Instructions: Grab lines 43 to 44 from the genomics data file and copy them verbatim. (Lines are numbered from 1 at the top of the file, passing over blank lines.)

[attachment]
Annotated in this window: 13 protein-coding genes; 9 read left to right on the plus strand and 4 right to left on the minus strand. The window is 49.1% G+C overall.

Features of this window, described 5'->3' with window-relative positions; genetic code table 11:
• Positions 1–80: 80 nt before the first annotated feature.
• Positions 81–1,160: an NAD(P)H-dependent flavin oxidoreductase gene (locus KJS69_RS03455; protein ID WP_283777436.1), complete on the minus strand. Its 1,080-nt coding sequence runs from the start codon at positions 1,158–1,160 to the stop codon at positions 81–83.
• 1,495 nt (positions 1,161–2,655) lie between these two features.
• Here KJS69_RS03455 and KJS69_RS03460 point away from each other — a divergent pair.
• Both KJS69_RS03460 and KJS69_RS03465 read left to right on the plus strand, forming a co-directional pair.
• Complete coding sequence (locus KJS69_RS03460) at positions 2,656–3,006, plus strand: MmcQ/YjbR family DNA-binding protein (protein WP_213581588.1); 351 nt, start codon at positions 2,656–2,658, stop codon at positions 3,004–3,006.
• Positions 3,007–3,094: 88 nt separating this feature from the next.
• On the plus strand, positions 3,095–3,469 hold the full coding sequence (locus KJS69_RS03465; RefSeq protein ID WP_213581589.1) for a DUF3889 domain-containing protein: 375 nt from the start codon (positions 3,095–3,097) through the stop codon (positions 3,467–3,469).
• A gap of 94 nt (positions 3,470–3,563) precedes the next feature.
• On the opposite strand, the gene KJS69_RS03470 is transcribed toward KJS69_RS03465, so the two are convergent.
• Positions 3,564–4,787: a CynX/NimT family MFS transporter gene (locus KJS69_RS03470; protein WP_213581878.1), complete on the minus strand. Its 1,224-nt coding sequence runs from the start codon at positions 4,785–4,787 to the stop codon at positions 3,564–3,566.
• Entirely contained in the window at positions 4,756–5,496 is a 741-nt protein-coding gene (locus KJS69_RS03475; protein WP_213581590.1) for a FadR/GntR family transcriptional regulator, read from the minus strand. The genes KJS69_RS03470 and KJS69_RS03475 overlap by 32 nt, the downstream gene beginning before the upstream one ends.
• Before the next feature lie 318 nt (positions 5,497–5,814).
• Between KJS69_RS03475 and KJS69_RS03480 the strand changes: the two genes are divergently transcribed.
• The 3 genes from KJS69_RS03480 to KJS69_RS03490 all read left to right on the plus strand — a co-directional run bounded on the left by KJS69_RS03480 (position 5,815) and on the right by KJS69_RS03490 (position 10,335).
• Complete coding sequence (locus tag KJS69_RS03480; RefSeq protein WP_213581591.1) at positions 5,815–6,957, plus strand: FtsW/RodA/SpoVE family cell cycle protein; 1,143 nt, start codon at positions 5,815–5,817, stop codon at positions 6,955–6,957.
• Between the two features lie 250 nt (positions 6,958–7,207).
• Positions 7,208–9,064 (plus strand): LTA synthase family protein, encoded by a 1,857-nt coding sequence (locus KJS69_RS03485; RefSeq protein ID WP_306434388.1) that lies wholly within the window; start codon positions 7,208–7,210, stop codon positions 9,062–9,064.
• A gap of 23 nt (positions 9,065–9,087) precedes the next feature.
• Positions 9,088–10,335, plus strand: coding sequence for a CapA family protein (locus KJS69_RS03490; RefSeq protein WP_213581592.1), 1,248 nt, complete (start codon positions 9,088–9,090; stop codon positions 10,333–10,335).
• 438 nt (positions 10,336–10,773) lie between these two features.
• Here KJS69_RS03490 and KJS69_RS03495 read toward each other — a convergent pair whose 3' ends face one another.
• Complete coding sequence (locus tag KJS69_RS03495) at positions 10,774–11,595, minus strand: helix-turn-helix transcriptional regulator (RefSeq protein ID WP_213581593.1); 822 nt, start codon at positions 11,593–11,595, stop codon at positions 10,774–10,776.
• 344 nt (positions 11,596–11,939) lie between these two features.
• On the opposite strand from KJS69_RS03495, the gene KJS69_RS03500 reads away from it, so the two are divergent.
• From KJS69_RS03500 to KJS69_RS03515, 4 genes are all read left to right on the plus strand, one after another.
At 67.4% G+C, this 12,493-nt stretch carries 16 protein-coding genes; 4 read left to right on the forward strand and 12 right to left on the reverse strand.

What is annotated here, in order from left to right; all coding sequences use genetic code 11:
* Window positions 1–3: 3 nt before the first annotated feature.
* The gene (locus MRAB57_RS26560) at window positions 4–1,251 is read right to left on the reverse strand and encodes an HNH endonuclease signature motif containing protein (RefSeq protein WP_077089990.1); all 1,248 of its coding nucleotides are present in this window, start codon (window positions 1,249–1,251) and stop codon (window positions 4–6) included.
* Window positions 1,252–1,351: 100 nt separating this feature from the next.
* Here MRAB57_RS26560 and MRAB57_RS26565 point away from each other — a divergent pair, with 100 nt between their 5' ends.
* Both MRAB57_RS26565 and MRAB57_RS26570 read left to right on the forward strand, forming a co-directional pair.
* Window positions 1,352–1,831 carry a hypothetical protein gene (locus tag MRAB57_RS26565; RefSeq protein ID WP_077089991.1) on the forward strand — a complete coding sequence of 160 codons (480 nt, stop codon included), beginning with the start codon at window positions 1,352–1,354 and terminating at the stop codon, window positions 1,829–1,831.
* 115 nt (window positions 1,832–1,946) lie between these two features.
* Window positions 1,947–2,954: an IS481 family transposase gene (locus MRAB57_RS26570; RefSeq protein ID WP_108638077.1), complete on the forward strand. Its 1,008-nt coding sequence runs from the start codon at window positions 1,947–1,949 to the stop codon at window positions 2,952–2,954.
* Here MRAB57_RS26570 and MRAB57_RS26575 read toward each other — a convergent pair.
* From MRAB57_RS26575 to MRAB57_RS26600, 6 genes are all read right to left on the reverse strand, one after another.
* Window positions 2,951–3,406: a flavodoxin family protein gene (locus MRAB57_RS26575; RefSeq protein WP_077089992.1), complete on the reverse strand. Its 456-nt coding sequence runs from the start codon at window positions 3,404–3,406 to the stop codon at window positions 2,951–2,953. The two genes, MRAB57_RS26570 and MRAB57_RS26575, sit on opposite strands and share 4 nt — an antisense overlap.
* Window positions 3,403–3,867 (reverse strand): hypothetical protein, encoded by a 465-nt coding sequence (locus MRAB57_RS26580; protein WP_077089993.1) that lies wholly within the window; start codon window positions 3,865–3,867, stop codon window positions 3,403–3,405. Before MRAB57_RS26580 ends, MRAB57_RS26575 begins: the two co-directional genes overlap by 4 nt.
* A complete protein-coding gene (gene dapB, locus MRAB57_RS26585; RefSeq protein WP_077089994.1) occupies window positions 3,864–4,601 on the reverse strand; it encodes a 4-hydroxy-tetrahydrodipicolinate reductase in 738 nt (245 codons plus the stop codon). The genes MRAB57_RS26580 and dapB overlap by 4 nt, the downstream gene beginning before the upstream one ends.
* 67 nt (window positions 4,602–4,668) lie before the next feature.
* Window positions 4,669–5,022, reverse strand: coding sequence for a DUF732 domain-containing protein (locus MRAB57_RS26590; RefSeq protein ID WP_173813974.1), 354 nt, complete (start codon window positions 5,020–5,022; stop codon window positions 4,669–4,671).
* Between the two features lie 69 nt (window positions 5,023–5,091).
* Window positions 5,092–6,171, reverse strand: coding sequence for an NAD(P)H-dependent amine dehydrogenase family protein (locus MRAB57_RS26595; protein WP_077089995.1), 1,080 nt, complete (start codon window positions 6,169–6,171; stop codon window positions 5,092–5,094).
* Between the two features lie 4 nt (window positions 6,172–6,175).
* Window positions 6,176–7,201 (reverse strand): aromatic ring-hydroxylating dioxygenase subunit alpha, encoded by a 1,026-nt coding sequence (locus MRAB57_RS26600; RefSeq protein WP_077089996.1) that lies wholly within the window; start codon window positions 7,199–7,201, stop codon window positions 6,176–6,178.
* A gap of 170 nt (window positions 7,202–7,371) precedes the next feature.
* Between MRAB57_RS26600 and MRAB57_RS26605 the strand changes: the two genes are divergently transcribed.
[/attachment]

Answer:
* A complete protein-coding gene (gene dapB, locus MRAB57_RS26585; RefSeq protein WP_077089994.1) occupies window positions 3,864–4,601 on the reverse strand; it encodes a 4-hydroxy-tetrahydrodipicolinate reductase in 738 nt (245 codons plus the stop codon). The genes MRAB57_RS26580 and dapB overlap by 4 nt, the downstream gene beginning before the upstream one ends.
* 67 nt (window positions 4,602–4,668) lie before the next feature.